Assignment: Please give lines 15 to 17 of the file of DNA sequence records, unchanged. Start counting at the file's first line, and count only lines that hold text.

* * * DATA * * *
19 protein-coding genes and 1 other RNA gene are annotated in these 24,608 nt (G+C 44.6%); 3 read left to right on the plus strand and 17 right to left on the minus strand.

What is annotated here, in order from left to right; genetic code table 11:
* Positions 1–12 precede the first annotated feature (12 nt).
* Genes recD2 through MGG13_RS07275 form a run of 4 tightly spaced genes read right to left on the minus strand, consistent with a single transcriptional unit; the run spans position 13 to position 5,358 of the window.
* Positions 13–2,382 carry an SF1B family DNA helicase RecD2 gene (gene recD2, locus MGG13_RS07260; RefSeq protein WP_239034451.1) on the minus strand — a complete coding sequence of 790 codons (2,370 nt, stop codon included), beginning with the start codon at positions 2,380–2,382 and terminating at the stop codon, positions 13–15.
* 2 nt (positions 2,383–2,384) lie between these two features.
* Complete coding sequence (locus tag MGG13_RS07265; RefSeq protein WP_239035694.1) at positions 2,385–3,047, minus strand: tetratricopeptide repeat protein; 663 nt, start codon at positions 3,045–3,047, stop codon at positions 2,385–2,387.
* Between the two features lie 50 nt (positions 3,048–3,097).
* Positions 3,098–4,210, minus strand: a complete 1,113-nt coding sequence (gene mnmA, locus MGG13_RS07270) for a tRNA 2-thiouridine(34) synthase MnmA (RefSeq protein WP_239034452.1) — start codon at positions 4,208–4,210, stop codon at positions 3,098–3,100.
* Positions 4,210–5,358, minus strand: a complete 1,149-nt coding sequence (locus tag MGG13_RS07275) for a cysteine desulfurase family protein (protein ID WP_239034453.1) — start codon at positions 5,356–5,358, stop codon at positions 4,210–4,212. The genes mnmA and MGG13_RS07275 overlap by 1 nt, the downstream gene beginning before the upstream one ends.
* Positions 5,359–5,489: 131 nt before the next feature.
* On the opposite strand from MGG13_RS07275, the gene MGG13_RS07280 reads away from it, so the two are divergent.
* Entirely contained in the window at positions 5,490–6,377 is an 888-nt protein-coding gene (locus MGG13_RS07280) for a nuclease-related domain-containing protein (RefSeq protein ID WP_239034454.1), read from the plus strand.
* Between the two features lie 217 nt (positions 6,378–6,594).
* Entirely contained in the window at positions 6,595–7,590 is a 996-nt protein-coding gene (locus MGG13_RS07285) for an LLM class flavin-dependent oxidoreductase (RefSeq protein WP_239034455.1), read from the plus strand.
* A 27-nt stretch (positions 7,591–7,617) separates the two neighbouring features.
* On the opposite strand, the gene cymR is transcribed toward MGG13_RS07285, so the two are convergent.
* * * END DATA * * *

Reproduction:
* Entirely contained in the window at positions 6,595–7,590 is a 996-nt protein-coding gene (locus MGG13_RS07285) for an LLM class flavin-dependent oxidoreductase (RefSeq protein WP_239034455.1), read from the plus strand.
* A 27-nt stretch (positions 7,591–7,617) separates the two neighbouring features.
* On the opposite strand, the gene cymR is transcribed toward MGG13_RS07285, so the two are convergent.